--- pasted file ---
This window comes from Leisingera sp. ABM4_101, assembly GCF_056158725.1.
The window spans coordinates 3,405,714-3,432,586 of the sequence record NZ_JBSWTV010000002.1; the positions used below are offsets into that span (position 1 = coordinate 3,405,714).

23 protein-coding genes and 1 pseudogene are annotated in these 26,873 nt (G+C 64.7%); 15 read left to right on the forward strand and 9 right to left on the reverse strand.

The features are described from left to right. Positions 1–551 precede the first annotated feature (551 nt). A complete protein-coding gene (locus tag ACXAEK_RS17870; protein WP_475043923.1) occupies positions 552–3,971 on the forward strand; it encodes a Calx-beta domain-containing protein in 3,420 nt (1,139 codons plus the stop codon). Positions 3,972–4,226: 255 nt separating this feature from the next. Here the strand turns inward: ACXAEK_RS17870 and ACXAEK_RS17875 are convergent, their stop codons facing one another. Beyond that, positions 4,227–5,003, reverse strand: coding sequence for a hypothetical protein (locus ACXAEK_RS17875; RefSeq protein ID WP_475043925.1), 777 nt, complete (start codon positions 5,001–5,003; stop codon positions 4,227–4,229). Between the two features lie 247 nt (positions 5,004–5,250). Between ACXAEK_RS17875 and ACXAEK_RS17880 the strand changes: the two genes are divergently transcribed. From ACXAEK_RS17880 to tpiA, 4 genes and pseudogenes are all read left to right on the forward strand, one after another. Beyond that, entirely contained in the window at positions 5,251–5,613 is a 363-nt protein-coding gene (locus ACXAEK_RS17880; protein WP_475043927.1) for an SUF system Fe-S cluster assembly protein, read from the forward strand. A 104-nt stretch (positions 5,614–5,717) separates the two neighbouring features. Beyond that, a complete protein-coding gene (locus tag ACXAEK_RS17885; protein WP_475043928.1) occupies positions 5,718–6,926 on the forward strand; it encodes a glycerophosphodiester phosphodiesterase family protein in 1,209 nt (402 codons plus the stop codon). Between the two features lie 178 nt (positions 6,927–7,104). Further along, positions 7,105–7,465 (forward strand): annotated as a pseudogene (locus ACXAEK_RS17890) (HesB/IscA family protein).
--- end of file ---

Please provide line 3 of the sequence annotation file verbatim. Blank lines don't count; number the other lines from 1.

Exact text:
23 protein-coding genes and 1 pseudogene are annotated in these 26,873 nt (G+C 64.7%); 15 read left to right on the forward strand and 9 right to left on the reverse strand.